I think this could be the start of something beautiful…


In case anyone is interested, here’s my profile so far:


While I haven’t fully explored everything, you can subscribe to people via RSS feeds, comment on other people’s “pins” and other things. Check out their blog for more info: http://www.dropmark.com/blog/ They seem very receptive to suggestions as well, so it has the potential to have even more things added in the future.

Project: Empress Josephine Ballgown

30 Mar

Once again, grad school has taken all my time and while I had planned a ballgown to wear to a recent costuming event, I just didn’t have the time to make it without fearing I would lose my mind. However, there is an actual Regency Ball coming up in June which gives me another chance! I am so excited about this ballgown and I can’t wait to start it. I don’t want this to be haphazardly put together, so I hope to start it soon to give myself time to do it well because this material deserves it.

My inspiration is Empress Josephine. I’m not recreating an exact dress, but I do have jewelry that is a passable reproduction to the pearls she wears in many portraits, including this one.

Victor Viger du Vigneau, L'Impératrice Joséphine, Rueil-Malmaison, musée national des châteaux de Malmaison et Bois-Préau

Victor Viger du Vigneau, L’Impératrice Joséphine, Rueil-Malmaison, musée national des châteaux de Malmaison et Bois-Préau

Here’s a sneak peek of what I’ve been collecting:


I would never wear this much gold and bling in real life, but that’s the beauty of costuming. I feel like in this case, it’s okay to be a little over-the-top. The base dress taffeta is a gold/ivory shot and the rose and gold stripe organza will be the sheer overdress. The other gold organza is for trimming as well as the lace panels for the bottom part of the sheer overdress. I’m hoping to figure out a standing lace collar out of the smaller pointed lace, but we’ll see how that goes. Lots of starch??? I was able to find some gold flats on ebay that will pass for Regency once I trim them and then there’s the ivory kid leather I ordered to make above-elbow gloves… so you can see that I have my work cut out for me. Here’s hoping I can get it all together and fulfill the vision that’s in my head!

Custom 3D Printed Dress Forms!

25 Jan

Every since the advent of personal 3D printers I’ve been anticipating the day I could scan my body and print a dress form. A shop in DC has started doing this and is considering expanding scanning stations if there is enough interest, so please contact them if you would like to see one near you. http://www.bitsofthread.com/classes/dittoforms-our-3d-body-scan-dressforms/IMG_1875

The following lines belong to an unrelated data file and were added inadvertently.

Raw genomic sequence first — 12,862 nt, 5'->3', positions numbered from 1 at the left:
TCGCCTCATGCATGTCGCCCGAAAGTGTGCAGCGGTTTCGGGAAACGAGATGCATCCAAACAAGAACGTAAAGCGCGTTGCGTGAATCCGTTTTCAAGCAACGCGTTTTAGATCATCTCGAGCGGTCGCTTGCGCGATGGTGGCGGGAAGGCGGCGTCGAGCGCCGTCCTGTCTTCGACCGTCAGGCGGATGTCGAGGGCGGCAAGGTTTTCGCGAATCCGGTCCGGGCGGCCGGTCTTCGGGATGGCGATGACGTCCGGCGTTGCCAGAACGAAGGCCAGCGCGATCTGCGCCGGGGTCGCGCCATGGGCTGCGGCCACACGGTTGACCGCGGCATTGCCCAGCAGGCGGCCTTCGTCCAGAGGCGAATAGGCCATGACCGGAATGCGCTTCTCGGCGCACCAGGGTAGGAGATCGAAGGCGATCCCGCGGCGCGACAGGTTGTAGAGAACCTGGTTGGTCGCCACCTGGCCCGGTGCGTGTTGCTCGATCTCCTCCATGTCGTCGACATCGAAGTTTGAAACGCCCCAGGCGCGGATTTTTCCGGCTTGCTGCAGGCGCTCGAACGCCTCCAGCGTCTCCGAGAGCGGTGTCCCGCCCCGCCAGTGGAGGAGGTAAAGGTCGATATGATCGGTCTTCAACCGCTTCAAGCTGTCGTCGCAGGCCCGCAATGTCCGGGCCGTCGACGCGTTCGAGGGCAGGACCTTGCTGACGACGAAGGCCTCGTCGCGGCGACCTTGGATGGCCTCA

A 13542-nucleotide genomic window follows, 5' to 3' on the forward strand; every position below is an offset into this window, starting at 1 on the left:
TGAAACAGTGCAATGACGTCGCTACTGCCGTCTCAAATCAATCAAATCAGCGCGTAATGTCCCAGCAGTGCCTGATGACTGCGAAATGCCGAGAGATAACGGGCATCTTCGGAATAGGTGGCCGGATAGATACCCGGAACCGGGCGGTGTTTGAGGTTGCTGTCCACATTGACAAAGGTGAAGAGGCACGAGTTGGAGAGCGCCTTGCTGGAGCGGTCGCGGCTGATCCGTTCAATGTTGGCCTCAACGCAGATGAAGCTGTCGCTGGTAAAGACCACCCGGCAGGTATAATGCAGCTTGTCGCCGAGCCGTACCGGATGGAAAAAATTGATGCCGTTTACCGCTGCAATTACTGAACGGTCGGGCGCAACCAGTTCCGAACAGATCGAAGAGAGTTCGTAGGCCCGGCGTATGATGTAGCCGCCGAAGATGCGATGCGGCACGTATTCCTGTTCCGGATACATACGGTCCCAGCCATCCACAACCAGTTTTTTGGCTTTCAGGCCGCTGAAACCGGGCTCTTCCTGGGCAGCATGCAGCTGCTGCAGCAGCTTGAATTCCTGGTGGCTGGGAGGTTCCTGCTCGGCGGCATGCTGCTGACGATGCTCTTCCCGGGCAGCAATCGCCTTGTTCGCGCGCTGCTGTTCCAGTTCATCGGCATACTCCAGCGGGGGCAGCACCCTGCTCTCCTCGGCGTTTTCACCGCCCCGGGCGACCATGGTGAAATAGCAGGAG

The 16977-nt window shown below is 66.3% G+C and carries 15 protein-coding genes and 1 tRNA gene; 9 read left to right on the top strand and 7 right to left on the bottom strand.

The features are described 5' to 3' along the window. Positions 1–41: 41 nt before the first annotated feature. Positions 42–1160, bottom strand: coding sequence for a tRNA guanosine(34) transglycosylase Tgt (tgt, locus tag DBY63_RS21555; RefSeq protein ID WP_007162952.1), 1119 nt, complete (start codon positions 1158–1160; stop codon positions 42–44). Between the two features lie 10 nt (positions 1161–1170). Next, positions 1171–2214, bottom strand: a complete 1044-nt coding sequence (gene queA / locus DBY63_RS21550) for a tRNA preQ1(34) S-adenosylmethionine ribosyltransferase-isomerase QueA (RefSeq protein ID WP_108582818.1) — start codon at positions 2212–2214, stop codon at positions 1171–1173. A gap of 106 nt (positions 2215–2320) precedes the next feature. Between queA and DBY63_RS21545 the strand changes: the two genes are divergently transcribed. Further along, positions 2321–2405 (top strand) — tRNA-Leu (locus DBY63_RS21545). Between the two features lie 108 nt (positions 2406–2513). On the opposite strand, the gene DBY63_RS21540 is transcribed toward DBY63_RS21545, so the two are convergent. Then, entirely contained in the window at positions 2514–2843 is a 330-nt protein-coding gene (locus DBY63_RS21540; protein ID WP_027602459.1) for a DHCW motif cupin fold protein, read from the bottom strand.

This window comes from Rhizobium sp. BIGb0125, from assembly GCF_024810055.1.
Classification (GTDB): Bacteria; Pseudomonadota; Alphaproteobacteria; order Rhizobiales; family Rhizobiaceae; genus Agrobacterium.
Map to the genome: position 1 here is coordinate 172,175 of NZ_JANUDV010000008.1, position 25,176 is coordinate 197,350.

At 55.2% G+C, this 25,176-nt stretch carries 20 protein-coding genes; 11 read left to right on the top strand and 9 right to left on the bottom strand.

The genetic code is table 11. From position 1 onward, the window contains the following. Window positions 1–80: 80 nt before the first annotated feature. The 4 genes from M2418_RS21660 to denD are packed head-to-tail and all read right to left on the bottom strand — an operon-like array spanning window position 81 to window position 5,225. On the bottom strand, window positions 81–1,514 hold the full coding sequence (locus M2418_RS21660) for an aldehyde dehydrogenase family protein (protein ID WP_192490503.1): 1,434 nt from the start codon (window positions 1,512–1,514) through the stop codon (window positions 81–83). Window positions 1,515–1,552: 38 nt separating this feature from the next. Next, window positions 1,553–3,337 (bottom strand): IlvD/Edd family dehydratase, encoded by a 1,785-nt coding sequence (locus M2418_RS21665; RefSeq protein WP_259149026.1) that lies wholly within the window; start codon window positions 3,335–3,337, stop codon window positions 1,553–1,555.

Redthreaded Corset Review

17 Jan

I know I should make my own corsets. I have supplies to make my own corsets. The problem is I have limited time to even make costumes, much less corsets! Up until recently, I have tried a number of RTW Victorian-style corsets and the best ones that work for my figure are underbust because the overbust ones do not have enough room and so when I sit, the “girls” are up around my chin. This is not a good look, not to mention it’s really not period. Because of this, unless it was Regency or Georgian, I was stuck making whatever would work with an underbust style.

Last year I stumbled across Redthreaded’s etsy shop and ordered some Georgian stays which turned out very well and when she opened up a special pre-order price for a Victorian style I thought I’d take a risk and try one. I am so glad I did. I don’t know how she did it, but I can actually sit down in this corset without feeling like I can rest a plate on top of my cleavage. It also has enough hip room so I can breathe while sitting down. I’d still love to make a corset at some point, but goodness, having one that at least fits just opened up a whole costuming world for me.

This is a single-layer, but has extra boning because of the larger size. There are also 4 grommets close together at the waist in the back so the lacing feels very secure. It’s certainly not for tight-lacing, but I’m comfortable with a 3″ reduction at the moment. It’s not the curviest corset and I kinda wish it was a little longer in the lower half, but it is an excellent basic.

IMG_7892 IMG_7893 IMG_7894

1898 Walking Suit

16 Jan IMG_1528

I’ve finally finished a costume AND I’m blogging about it! It’s a miracle. A big thank you to my mom for taking iPhone photos of me before I left for a museum trip with the costumer’s guild. The place was PACKED, but it was nice to see some familiar Impressionist works from the d’Orsay Museum in Paris. I had the pleasure of seeing them in Paris several years ago, but they are worth seeing again.

This outfit began as a possibility for a Christmas outing with the guild but I had my doubts I’d be able to make it before the event due to school. Grad school has infringed on my costuming, but I finally made it with last week. It was good to see everyone and I wish I’d taken photos.


IMG_1527IMG_1526 - Version 2

Patterns: Truly Victorian

  • 1898 Walking Skirt (TV291)
  • 1893 Blouse Waist (TV491) without sleeves. Vintage lace on the jabot.
  • 1898 Eton Jacket (TV498) Square collar, un-cropped length. Added an interior canvas sleeve-cap support.
  • 1890’s Victorian Corselet (TV492) Shorter length. Used skirt hooks and bars instead of lacing.

c. 1898

6 Dec

1890s Plan

The semester is almost over and I am looking forward to working on a new project.